Microsoft also offers a SQL Server 2000 Report Pack for Financial Reporting, which includes six reports and works with a sample financial database, called FinSampleDB. The reports available with this Report Pack include a Balance Sheet; two current-month and year-to-date Income Statement reports, one with filters and one without; one Income Statement report that displays trends in certain categories; a Trial Balance report that double-checks every transaction for accuracy; and a Variance Report that compares a budget to reality.

All three Report Packs are available for download from Microsoft's Reporting Services Downloads page.


Microsoft also announced last week that a new ad hoc query tool will ship with SQL Server 2005 Beta 3. The tool, called Reporting Services Report Builder, enables users to build highly customized reports from the data in their database. The software is based on technology Microsoft acquired in April from ActiveViews, whose software was designed to help people at the lowest levels in a business (those who are as close as possible to where the outcome will be executed) to make business decisions. It's not known at this point how this increased level of responsibility will affect stress levels, especially among those who receive the most e-mail.

In other SQL Server 2005 Beta 3 news, Microsoft says SQL Server Integration Services, which was formerly called Data Transformation Services (DTS), has been enhanced with the capability for users to integrate data from any location, Microsoft says.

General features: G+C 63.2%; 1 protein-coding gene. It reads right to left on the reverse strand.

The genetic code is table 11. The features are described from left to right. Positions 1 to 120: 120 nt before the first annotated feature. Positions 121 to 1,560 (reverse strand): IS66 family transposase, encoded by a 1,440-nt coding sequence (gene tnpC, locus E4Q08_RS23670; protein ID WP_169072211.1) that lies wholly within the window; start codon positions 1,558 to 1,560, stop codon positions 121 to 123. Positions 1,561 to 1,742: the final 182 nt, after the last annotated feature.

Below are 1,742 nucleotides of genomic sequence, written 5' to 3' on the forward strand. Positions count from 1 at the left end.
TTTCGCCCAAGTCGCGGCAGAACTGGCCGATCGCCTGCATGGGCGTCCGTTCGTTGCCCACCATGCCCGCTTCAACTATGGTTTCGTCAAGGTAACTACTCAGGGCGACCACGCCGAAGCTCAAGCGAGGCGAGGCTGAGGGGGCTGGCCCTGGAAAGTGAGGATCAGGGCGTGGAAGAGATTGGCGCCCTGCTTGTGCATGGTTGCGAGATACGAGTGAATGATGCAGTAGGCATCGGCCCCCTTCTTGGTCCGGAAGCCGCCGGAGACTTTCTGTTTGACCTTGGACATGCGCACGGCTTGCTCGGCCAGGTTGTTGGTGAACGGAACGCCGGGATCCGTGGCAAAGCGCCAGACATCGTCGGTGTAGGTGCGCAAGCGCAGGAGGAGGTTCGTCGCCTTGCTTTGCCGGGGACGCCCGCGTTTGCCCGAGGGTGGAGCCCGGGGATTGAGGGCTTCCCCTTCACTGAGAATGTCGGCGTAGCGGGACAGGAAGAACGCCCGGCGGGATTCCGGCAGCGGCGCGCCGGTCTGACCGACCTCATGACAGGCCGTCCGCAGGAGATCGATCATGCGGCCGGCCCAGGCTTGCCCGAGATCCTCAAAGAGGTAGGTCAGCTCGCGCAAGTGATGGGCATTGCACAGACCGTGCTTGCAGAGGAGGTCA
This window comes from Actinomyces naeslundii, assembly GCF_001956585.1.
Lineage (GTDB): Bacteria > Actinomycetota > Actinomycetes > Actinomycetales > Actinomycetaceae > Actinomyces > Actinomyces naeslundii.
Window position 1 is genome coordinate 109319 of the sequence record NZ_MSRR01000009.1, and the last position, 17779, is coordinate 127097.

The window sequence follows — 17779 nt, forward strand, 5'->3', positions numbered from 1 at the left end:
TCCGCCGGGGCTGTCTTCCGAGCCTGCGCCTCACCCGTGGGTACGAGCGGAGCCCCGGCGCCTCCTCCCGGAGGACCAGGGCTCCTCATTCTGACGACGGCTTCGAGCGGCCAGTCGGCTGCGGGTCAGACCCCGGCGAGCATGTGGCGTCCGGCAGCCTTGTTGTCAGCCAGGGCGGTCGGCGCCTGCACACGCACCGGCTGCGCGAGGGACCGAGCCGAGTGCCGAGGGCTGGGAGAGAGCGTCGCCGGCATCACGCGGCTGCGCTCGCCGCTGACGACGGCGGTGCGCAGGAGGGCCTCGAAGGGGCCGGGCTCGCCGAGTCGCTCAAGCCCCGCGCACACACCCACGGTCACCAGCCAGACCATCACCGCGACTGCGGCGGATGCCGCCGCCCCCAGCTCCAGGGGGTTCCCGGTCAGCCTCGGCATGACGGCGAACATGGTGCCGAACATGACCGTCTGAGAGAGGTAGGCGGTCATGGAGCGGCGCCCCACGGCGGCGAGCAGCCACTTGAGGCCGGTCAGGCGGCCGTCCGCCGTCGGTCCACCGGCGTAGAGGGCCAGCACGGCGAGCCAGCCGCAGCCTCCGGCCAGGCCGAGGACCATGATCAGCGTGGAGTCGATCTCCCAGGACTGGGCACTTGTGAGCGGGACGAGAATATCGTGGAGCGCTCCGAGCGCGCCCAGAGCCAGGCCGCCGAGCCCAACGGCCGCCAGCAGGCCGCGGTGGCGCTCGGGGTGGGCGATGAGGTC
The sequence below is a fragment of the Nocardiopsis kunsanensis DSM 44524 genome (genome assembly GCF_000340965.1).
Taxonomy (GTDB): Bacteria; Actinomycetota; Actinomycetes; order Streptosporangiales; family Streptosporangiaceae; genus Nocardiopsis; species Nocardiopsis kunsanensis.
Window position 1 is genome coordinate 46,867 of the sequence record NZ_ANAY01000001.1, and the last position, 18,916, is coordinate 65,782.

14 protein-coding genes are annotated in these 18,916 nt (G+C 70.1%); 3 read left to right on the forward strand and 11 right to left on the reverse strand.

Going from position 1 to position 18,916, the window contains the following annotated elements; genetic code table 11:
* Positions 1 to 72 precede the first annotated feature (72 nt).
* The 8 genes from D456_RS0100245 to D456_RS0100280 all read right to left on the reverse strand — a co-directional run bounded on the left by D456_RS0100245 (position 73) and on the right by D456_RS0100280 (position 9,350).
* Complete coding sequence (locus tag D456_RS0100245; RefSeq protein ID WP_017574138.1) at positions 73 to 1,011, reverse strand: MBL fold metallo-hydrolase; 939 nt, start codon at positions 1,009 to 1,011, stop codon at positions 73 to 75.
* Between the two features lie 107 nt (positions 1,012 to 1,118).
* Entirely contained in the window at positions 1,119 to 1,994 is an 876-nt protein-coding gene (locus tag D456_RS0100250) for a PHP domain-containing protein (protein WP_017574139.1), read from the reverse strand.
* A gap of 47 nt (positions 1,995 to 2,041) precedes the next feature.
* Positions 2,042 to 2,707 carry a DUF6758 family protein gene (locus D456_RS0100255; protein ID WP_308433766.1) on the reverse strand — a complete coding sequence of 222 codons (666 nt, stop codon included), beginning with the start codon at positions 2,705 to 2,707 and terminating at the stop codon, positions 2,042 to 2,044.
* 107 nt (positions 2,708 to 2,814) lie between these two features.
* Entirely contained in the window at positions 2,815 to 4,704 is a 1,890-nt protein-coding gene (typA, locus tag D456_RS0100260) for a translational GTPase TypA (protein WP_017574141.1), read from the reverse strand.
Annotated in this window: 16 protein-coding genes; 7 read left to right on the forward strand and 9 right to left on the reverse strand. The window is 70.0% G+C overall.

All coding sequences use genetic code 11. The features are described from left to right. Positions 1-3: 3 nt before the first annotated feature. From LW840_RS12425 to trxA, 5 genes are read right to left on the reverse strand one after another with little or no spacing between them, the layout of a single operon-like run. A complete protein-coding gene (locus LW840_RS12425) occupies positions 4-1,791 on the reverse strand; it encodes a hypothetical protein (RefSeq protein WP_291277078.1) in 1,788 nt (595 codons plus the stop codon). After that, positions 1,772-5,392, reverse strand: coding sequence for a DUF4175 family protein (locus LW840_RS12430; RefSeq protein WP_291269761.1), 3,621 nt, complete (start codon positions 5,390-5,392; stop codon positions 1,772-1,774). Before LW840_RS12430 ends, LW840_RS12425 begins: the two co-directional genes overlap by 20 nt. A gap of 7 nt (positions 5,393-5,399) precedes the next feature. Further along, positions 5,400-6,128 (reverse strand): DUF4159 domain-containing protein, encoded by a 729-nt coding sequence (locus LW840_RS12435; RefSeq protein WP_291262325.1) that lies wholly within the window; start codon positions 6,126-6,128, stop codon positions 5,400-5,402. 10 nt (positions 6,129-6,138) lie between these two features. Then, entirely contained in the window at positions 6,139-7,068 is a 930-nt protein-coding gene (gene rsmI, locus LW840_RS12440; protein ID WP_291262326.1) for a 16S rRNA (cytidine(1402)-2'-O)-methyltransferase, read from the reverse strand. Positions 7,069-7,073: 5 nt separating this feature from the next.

SQL Server 2005 is due to ship in the first half of 2005.

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Editor: Alex Woodie
Managing Editor: Shannon Pastore
Contributing Editors: Dan Burger, Joe Hertvik, Shannon O'Donnell,
Timothy Prickett Morgan, Victor Rozek, Kevin Vandever, Hesh Wiener
Publisher and Advertising Director: Jenny Thomas
Advertising Sales Representative: Kim Reed
Contact the Editors: To contact anyone on the IT Jungle Team
Go to our contacts page and send us a message.


THIS ISSUE
SPONSORED BY:

Guild Companies
Thawte Consulting
Geekcorps
Stalker Software
Winternals Software


BACK ISSUES

TABLE OF
CONTENTS
Microsoft 'Embedding' Itself into the Retail Supply Chain

SQL Server Gets Business Intelligence Enhancements

HP Sets Up Blade Server Division, Readies Opteron Blades

As I See It: Trust but Verify: Computer Science and Democracy

But Wait, There's More


The Four Hundred
Big Blue Should Do Power Windows, Too

PeopleSoft Fires Conway, Brings Back Founder

Azul's Network-Attached Processing to Shake Up Server Market

The Linux Beacon
Red Hat Betas Enterprise Linux 4

IBM Blue Gene/L Tops Supercomputer Performance Charts

Leasing Strategies at the Big Four Server Makers

The Unix Guardian
HP Deep Sixes Itanium Workstations

HP Goes Modular with Utility Computing

Sun's Wall Street Act Includes Contrition